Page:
This is one of those books that prompted me to pause when I read the final words. I wanted to know more about that place, era, location, history and the facts on which The Yellow Doll is based. This selection made me curious, entertained and intrigued me. It offered me an enhanced vision of the wild west as 19th century inhabitants must have known it.
As America celebrates her centennial in the summer of 1876, the gold rush in the Dakota Territory of Deadwood Gulch draws an eclectic crowd of villains and heroes. There are those who want to seek their fortune and those who will do anything to destroy them.
Traveling photographer Niles Dewy sets out with his business partner, Rubee, to photograph the excitement—and do a little business on the side. It doesn’t take long for his new friend and traveling companion Sarah Culbert to discover Mr. Dewy isn’t everything he seems, especially when they have a strange encounter with Sheriff Clay involving the Yellow Doll. But Sarah has a few secrets of her own …
The group arrives in Deadwood, and Niles crosses paths once more with Wild Bill Hickok. But Hickok’s death starts a chain reaction that has explosive results. With the law closing in and a host of unsavory characters just waiting to destroy him, Niles’s run of good luck is about to expire, and only time will tell if he’ll survive.
Amazon page: http://amzn.to/16ZtRZe
Why Did Soma Write The Yellow Doll?
“For ten years as I performed as James Butler "Wild Bill" Hickok in Deadwood, South Dakota, I was constantly asked, "Why did Jack McCall kill Wild Bill?" The myth of that legend made no historical sense to me, and I began to research the events taking place in the Deadwood Gulch mining camp in 1876. I found there was a series of killings in the camp on the first three days of August that year, and Hickok was just one of them. There very likely was a connection between all the murders. Thus the novel The Yellow Doll, which is my historical theory on why Wild Bill Hickok was assassinated by McCall in Nuttles & Manns Saloon on August 2, 1876 in Deadwood Gulch, Dakota Territory.”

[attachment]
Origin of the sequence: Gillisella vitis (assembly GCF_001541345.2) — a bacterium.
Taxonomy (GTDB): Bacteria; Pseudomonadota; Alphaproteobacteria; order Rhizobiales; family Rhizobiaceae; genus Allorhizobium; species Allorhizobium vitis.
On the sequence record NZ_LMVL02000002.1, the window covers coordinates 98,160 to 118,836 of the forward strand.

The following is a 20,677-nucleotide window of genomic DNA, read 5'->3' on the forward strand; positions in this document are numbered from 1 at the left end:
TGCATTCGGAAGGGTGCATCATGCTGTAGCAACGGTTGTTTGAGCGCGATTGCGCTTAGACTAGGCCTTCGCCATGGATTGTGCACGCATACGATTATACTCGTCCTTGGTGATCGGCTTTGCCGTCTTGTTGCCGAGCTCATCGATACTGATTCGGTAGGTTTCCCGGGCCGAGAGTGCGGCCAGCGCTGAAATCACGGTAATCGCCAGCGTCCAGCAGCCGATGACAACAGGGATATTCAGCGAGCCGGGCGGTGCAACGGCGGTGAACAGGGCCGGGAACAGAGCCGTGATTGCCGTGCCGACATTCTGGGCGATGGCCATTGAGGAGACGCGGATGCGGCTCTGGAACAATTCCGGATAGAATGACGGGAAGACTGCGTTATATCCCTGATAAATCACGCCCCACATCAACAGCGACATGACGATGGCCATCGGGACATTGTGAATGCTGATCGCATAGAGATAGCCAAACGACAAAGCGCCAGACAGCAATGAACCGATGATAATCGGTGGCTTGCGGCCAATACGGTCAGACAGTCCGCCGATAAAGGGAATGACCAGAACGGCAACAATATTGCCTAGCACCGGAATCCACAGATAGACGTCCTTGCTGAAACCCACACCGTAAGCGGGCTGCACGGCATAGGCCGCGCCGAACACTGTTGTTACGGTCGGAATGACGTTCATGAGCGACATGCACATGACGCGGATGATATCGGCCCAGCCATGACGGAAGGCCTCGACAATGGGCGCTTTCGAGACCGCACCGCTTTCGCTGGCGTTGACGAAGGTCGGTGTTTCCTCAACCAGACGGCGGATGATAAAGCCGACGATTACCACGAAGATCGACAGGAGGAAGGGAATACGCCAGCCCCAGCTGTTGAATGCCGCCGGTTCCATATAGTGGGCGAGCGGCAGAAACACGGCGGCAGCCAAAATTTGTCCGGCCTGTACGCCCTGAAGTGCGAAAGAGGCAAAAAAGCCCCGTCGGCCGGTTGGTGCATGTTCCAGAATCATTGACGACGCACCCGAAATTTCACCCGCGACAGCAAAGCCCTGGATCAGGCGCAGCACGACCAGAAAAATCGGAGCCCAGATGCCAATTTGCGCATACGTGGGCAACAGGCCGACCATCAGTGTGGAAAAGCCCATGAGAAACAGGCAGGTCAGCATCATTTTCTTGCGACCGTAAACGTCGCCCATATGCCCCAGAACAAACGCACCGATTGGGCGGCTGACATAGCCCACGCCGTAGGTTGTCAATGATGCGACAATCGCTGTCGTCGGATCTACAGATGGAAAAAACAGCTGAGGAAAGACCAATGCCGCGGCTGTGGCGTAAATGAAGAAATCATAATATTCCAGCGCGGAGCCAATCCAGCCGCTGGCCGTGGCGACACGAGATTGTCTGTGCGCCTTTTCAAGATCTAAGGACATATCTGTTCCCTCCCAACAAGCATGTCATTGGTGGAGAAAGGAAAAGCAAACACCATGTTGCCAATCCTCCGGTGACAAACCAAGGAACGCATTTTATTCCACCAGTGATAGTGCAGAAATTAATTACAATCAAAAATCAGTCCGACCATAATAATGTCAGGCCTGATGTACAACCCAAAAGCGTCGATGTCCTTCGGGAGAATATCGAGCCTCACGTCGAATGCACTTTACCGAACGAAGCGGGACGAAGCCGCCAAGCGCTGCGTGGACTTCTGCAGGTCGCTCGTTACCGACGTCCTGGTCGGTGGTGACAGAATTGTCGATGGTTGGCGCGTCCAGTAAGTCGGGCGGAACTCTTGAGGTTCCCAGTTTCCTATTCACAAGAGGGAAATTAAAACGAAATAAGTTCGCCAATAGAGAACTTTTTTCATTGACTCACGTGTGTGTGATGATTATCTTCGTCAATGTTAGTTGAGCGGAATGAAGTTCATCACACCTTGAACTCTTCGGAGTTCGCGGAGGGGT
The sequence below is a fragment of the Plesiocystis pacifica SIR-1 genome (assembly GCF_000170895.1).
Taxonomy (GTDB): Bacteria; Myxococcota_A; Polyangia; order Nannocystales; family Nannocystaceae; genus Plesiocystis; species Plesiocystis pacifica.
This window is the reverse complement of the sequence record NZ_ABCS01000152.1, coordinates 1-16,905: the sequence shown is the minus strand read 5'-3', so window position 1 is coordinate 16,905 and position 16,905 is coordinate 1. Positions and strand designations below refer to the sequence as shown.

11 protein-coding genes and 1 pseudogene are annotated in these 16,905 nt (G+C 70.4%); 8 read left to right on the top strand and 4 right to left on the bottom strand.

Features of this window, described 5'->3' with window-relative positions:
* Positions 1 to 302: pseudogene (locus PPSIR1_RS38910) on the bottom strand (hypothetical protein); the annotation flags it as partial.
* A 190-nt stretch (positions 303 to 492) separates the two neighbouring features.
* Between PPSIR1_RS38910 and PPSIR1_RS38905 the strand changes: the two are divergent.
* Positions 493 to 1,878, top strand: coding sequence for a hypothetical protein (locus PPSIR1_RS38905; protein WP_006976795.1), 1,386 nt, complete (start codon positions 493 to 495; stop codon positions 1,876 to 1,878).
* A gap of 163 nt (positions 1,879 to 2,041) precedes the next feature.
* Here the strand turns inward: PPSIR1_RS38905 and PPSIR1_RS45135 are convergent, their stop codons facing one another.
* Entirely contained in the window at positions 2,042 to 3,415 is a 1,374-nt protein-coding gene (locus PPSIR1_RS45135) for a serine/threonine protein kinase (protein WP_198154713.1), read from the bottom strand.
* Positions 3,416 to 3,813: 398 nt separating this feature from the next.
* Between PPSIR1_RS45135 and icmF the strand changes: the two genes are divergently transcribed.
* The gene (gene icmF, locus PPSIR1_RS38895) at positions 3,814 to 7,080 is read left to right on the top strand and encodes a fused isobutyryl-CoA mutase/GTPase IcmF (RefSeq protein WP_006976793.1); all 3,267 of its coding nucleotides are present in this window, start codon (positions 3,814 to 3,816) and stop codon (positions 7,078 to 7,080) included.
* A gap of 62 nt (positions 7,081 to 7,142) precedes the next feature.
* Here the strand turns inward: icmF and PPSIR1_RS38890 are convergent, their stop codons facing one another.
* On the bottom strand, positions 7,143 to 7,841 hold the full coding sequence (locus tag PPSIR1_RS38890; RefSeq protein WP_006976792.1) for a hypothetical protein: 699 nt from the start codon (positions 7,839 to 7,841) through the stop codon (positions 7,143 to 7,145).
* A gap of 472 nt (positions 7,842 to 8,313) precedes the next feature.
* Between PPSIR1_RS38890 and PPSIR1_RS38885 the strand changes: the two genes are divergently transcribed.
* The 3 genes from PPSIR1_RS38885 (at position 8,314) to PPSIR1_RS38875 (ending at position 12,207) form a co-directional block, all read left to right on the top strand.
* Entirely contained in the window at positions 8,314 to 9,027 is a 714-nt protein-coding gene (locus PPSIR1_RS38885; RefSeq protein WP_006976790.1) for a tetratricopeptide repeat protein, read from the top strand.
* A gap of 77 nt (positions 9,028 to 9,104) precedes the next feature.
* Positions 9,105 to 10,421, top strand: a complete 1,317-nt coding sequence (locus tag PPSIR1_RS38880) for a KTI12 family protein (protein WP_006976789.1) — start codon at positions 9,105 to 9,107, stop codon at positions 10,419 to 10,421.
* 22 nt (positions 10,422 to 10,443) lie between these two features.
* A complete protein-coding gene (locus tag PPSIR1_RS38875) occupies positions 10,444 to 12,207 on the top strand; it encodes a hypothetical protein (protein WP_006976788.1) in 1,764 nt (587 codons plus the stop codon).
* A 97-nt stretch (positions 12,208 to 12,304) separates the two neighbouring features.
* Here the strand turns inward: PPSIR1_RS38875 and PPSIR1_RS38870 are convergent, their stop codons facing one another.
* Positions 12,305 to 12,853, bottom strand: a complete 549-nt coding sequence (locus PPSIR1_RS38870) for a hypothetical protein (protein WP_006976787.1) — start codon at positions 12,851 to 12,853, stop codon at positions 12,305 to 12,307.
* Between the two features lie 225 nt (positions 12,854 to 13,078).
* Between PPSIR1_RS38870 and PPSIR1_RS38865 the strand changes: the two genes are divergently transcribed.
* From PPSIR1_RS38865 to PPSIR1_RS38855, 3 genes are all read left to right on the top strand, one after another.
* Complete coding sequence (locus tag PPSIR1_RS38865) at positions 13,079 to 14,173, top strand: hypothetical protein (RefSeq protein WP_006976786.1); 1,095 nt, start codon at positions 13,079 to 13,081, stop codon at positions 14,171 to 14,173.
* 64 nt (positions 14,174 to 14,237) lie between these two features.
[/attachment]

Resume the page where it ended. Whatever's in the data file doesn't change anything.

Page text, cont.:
About David Soma
David Soma was born and raised the Badlands of western South Dakota. History has always been his passion, studying history and journalism at the University of Arizona in Tucson, Arizona. In the 1960s he began to live that history - as a western character actor at Old Tucson Studios, appearing in dozens of motion pictures and television westerns, eventually performing in the Gunfight At The OK Corral in Tombstone, Arizona and finally as Wild Bill Hickok in Deadwood, South Dakota. After retiring, his time is divided between the mountains of western Wyoming and Myrtle Beach, South Carolina. While wintering in Myrtle Beach, he teaches American western frontier history through the Osher Lifelong Learning Institute at Coastal Carolina University offering classes in the Myths And Legends Of The American West, Myths Of The Hollywood Westerns and Before During And After Lewis & Clark. He also performs historical one-man shows as Wild Bill Hickok throughout the country. The Yellow Doll is his third novel.
As previously stated, The Yellow Doll is full of surprises. Prepare for a wild ride to Deadwood and beyond! See you soon with another selection...Reading is the best possible escape!
Mary Anne Benedetto
Author of Eyelash, 7 Easy Steps to Memoir Writing: Build a Priceless Legacy One Story at a Time!, Never Say Perfect and From Italy with Love & Limoncello.